HOME CHAT NAB PRAYERS FORUMS COMMUNITY RCIA MAGAZINE CATECHISM LINKS CONTACT
 CATHOLIC ENCYCLOPEDIA  A B C D E F G H I J K L M N O P Q R S T U V W X Y Z
 CATHOLIC SAINTS INDEX  A B C D E F G H I J K L M N O P Q R S T U V W X Y Z
 CATHOLIC DICTIONARY  A B C D E F G H I J K L M N O P Q R S T U V W X Y Z


Home
 
Bible
 
Catechism
 
Chat
 
Catholic Encyclopedia
 
Church Fathers
 
Classics Library
 
Church Documents
 
Discussion
 
Mysticism
 
Prayer
 
Prayer Requests
 
RCIA
 
Vocations
 
Ray of Hope
 
Saints
 
Social Doctrine
 
Links
 
Contact
 







The Life And Writings Of Saint Patrick -Saint Patrick

From Kilcullen Patrick went into the territory called Western Liffè, extending south-westwards towards Athy, between the Liffey and the Barrow. Briga of the Hy Ercain tribe, who was, apparently, a Christian maiden belonging to the tribe exiled for their faith by the King of South Leinster, gave timely warning to Patrick that ‘pit falls’ were prepared for him on his road through this district of Western Liffè. But Patrick, strong in faith and confidence in God, pushed on after giving a blessing to the maiden Briga.

Now the sons of Laigis (son of Find) had made deep pools on the road and covered them with green sods so that Patrick might unawares drive into the bog-holes. But, remembering Briga’s warning, when he came to the pit he stopped. The youths were watching the event. “For God’s sake,” they said, “drive on,” as if they said, “Trust in your God, and drive on.” “Yes, for God’s sake drive on,” said Patrick to his charioteer, and he drove safely over the treacherous holes. He did nothing or said nothing harmful to the boys, who knew no better; but he cursed Laigis, son of Find, who had instigated them to do the wicked deed. He said there never would spring from him king or bishop, and that a foreign prince would be over them for ever. Laigis dwelt at the place afterwards called Moin Columcille, now Moone, in the South of Kildare; and it may be that the prophecy had special reference to the Geraldines, princes of another race, who have ruled that territory around their castle of Kilkea almost from the Conquest to the present day,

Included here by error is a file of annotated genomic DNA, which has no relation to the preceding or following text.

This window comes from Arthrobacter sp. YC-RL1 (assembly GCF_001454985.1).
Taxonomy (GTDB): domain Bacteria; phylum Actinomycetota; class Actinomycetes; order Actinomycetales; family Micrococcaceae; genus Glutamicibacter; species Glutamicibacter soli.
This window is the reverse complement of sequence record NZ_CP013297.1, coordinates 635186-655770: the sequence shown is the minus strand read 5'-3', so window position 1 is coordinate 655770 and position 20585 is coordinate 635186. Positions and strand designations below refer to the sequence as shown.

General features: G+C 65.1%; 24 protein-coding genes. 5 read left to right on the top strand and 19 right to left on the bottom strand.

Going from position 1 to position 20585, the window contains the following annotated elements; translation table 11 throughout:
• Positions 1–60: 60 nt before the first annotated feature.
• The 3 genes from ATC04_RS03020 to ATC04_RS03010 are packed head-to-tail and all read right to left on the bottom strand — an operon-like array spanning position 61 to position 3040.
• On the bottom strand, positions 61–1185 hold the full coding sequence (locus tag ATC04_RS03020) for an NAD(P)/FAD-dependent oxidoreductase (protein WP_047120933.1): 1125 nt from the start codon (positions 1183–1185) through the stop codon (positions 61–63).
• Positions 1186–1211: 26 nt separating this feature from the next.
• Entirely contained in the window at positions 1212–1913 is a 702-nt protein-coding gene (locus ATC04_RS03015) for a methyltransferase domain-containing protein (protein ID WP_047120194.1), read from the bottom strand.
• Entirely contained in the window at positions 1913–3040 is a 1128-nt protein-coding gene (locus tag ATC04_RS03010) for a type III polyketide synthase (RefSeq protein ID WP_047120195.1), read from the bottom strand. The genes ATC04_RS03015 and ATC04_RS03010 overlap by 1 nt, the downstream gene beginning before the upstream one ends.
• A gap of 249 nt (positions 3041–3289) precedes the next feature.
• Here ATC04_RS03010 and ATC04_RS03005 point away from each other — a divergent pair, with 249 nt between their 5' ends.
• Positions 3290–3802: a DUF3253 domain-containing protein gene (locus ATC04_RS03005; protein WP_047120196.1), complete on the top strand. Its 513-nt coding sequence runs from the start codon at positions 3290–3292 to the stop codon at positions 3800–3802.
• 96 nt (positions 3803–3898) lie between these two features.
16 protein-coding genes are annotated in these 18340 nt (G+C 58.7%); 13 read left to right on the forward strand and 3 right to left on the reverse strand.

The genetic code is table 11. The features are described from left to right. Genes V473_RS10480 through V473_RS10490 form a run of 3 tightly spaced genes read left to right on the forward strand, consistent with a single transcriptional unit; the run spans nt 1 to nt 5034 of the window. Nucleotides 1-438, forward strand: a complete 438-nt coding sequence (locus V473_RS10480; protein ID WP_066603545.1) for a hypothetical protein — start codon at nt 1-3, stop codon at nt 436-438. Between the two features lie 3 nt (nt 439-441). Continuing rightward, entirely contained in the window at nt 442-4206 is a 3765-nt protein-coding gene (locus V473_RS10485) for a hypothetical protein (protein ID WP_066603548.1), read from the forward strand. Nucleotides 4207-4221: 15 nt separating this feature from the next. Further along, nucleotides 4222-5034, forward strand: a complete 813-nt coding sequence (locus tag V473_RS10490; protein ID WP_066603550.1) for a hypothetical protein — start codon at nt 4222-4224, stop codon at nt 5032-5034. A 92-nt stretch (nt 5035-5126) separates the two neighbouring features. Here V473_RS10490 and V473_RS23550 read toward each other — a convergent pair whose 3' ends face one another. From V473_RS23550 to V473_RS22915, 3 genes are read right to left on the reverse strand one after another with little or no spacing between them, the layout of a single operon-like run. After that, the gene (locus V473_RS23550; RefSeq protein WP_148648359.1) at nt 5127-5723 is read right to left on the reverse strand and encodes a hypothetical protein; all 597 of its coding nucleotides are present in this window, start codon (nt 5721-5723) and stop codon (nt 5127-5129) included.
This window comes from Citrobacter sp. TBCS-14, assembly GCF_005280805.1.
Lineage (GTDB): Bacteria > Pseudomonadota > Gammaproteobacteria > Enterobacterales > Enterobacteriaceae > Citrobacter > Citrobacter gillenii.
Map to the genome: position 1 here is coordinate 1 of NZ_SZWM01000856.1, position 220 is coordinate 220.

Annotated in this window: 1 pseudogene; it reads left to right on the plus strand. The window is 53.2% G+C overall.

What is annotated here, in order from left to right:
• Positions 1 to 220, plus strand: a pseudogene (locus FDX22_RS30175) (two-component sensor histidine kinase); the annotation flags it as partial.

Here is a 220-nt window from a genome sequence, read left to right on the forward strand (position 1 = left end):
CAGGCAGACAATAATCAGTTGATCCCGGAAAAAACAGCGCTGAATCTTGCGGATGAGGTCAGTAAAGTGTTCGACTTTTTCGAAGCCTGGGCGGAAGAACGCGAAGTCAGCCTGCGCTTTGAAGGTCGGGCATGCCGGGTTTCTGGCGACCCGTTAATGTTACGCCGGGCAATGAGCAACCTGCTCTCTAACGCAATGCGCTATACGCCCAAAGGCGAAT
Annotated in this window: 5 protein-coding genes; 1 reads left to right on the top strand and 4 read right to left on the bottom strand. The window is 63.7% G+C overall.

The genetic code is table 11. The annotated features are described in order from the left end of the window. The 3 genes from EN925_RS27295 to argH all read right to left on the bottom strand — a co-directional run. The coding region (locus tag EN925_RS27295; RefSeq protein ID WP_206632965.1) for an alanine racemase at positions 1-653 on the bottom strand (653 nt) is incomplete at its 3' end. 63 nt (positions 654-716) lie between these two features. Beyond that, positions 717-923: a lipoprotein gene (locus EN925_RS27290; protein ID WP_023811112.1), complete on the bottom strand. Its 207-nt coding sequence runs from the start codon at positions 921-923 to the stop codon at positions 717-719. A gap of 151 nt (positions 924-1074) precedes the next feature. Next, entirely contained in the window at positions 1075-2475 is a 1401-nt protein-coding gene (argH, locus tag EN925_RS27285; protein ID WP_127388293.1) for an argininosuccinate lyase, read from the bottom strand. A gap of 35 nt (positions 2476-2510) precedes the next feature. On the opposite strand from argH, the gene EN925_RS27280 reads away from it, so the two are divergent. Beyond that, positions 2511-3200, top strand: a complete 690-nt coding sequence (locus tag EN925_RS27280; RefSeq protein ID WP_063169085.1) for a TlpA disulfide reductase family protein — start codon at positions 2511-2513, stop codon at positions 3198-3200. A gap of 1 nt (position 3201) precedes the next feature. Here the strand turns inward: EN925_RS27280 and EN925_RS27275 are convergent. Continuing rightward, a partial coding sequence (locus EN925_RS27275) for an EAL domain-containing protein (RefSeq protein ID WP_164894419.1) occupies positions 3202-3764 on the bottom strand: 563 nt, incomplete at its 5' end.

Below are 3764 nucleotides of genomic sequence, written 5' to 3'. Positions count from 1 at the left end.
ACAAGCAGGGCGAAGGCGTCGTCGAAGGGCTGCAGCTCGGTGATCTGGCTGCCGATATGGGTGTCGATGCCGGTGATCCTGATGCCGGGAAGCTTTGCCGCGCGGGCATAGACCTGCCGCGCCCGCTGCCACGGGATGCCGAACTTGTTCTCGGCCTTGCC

Briga, daughter of Fergna of the Hy Ercain, who gave the warning to Patrick, was blessed by him with a fruitful blessing—and not herself only but her father, her brothers, and all the Hy Ercain were blessed by the Saint. They dwelt a little to the south of the place now called Narraghmore, and Patrick went to visit them there, and remained with them for some time, for he founded a church in that stead. It was of old a famous place, and was known as Bile Macc Cruaigh (the Tree of the Sons of Cruach), but ‘to-day it is called Forrach Patraic,’ that is the Meeting Place of Patrick, where he sat and taught and baptised the people. The sacred tree had been previously the scene of pagan rites celebrated especially at the inauguration of the local chiefs, which took place on the hill. But now that it was blessed by Patrick it took his name, and became the scene of Christian assemblies gathered there for the worship of God. Narraghmore is merely Forraghmore with the article prefixed and the change of a letter, and still gives its name to a townland, parish, and barony in the south of the County Kildare. Briga, a different person from the great St. Brigid of Kildare, was daughter of Fergna, son of Cobhtach, of the Hy Ercain, whose sons were driven from Carlow by Enna Cennselach. She must have been therefore a Christian herself, and a niece of those sons of Cobhtach to whom we have referred before. A branch of their family had previously occupied this territory around Narraghmore, and so it would seem the exiled brothers and sisters took refuge with them when they were driven from the south of Leinster. The maiden herself and her six sisters became holy nuns, and Patrick founded a church for them close to the place where they dwelt at Glais Eile, which still retains its name in the form of Glas Hely, and is situated about one mile south of Narraghmore. Near at hand, too, is St. Patrick’s Well, which he blessed for the special use of the seven virgin sisters. Their festival is celebrated on the 7th of January. Fergna, their father, and their brother, Finnan, are also said to have retired from the world to serve God in solitude and prayer, so that the blessing of Patrick on the maiden herself and upon her father and her brothers, was, indeed, a bountiful blessing. It seems highly probable, too, that when Bishop Fith went into exile with his converts from south Carlow he accompanied this holy family to Narraghmore, and remained with them until he heard of the arrival of St. Patrick at the royal dun of Naas. If this conjecture be well founded we may safely conclude that there were Christians in Narraghmore before they were to be found in any other part of the County Kildare.






This file is licensed under the Creative Commons Attribution 2.0 Generic license. Attribution: Sicarr




Copyright ©1999-2018 e-Catholic2000.com